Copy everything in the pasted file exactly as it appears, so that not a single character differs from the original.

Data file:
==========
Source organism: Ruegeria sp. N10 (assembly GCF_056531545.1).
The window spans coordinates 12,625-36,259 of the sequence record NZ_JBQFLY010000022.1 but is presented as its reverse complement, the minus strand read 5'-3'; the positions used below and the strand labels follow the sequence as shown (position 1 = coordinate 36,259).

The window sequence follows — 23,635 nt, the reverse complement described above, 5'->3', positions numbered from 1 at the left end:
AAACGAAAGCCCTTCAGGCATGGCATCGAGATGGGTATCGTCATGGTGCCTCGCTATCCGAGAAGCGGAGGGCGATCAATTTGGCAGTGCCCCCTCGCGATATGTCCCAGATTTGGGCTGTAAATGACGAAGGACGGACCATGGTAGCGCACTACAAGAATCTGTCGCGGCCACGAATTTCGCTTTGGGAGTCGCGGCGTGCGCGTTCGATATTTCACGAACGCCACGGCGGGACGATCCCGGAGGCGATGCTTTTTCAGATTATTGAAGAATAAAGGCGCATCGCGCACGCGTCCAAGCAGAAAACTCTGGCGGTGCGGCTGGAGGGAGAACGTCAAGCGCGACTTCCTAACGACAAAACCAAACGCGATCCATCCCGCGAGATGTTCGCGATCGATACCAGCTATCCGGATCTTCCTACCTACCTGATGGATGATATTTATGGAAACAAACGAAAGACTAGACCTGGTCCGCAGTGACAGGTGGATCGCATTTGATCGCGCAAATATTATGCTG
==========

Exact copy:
Source organism: Ruegeria sp. N10 (assembly GCF_056531545.1).
The window spans coordinates 12,625-36,259 of the sequence record NZ_JBQFLY010000022.1 but is presented as its reverse complement, the minus strand read 5'-3'; the positions used below and the strand labels follow the sequence as shown (position 1 = coordinate 36,259).

The window sequence follows — 23,635 nt, the reverse complement described above, 5'->3', positions numbered from 1 at the left end:
AAACGAAAGCCCTTCAGGCATGGCATCGAGATGGGTATCGTCATGGTGCCTCGCTATCCGAGAAGCGGAGGGCGATCAATTTGGCAGTGCCCCCTCGCGATATGTCCCAGATTTGGGCTGTAAATGACGAAGGACGGACCATGGTAGCGCACTACAAGAATCTGTCGCGGCCACGAATTTCGCTTTGGGAGTCGCGGCGTGCGCGTTCGATATTTCACGAACGCCACGGCGGGACGATCCCGGAGGCGATGCTTTTTCAGATTATTGAAGAATAAAGGCGCATCGCGCACGCGTCCAAGCAGAAAACTCTGGCGGTGCGGCTGGAGGGAGAACGTCAAGCGCGACTTCCTAACGACAAAACCAAACGCGATCCATCCCGCGAGATGTTCGCGATCGATACCAGCTATCCGGATCTTCCTACCTACCTGATGGATGATATTTATGGAAACAAACGAAAGACTAGACCTGGTCCGCAGTGACAGGTGGATCGCATTTGATCGCGCAAATATTATGCTG